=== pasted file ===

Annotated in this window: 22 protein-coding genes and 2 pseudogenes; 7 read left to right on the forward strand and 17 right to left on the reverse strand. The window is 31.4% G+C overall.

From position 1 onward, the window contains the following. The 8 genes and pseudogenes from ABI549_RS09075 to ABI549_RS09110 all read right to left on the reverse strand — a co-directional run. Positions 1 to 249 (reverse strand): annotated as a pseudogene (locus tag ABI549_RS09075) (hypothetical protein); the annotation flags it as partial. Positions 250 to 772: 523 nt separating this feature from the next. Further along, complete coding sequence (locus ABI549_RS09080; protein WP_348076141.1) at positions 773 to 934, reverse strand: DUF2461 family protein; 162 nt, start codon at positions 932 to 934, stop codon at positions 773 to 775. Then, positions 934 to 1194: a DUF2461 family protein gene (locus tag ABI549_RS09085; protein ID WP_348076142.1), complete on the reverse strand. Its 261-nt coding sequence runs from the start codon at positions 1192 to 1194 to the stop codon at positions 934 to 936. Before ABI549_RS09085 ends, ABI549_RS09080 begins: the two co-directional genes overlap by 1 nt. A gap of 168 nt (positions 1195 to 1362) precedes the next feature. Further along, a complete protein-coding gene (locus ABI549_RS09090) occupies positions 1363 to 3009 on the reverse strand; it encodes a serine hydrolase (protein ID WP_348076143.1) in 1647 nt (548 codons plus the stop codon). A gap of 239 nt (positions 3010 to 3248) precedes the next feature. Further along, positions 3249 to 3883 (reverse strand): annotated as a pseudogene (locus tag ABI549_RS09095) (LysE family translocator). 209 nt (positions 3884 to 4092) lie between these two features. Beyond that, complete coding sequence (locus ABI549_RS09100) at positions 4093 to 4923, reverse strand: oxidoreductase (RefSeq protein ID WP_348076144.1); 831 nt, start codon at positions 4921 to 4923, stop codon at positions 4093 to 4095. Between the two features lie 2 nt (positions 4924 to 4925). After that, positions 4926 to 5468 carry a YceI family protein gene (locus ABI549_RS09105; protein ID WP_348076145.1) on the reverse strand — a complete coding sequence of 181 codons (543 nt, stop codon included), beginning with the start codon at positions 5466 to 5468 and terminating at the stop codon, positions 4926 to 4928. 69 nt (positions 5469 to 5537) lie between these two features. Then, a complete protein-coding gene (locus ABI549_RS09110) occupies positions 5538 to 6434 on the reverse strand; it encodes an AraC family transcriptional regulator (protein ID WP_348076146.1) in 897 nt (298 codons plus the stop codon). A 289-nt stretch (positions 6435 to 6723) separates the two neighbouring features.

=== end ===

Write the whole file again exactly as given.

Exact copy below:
Annotated in this window: 22 protein-coding genes and 2 pseudogenes; 7 read left to right on the forward strand and 17 right to left on the reverse strand. The window is 31.4% G+C overall.

From position 1 onward, the window contains the following. The 8 genes and pseudogenes from ABI549_RS09075 to ABI549_RS09110 all read right to left on the reverse strand — a co-directional run. Positions 1 to 249 (reverse strand): annotated as a pseudogene (locus tag ABI549_RS09075) (hypothetical protein); the annotation flags it as partial. Positions 250 to 772: 523 nt separating this feature from the next. Further along, complete coding sequence (locus ABI549_RS09080; protein WP_348076141.1) at positions 773 to 934, reverse strand: DUF2461 family protein; 162 nt, start codon at positions 932 to 934, stop codon at positions 773 to 775. Then, positions 934 to 1194: a DUF2461 family protein gene (locus tag ABI549_RS09085; protein ID WP_348076142.1), complete on the reverse strand. Its 261-nt coding sequence runs from the start codon at positions 1192 to 1194 to the stop codon at positions 934 to 936. Before ABI549_RS09085 ends, ABI549_RS09080 begins: the two co-directional genes overlap by 1 nt. A gap of 168 nt (positions 1195 to 1362) precedes the next feature. Further along, a complete protein-coding gene (locus ABI549_RS09090) occupies positions 1363 to 3009 on the reverse strand; it encodes a serine hydrolase (protein ID WP_348076143.1) in 1647 nt (548 codons plus the stop codon). A gap of 239 nt (positions 3010 to 3248) precedes the next feature. Further along, positions 3249 to 3883 (reverse strand): annotated as a pseudogene (locus tag ABI549_RS09095) (LysE family translocator). 209 nt (positions 3884 to 4092) lie between these two features. Beyond that, complete coding sequence (locus ABI549_RS09100) at positions 4093 to 4923, reverse strand: oxidoreductase (RefSeq protein ID WP_348076144.1); 831 nt, start codon at positions 4921 to 4923, stop codon at positions 4093 to 4095. Between the two features lie 2 nt (positions 4924 to 4925). After that, positions 4926 to 5468 carry a YceI family protein gene (locus ABI549_RS09105; protein ID WP_348076145.1) on the reverse strand — a complete coding sequence of 181 codons (543 nt, stop codon included), beginning with the start codon at positions 5466 to 5468 and terminating at the stop codon, positions 4926 to 4928. 69 nt (positions 5469 to 5537) lie between these two features. Then, a complete protein-coding gene (locus ABI549_RS09110) occupies positions 5538 to 6434 on the reverse strand; it encodes an AraC family transcriptional regulator (protein ID WP_348076146.1) in 897 nt (298 codons plus the stop codon). A 289-nt stretch (positions 6435 to 6723) separates the two neighbouring features.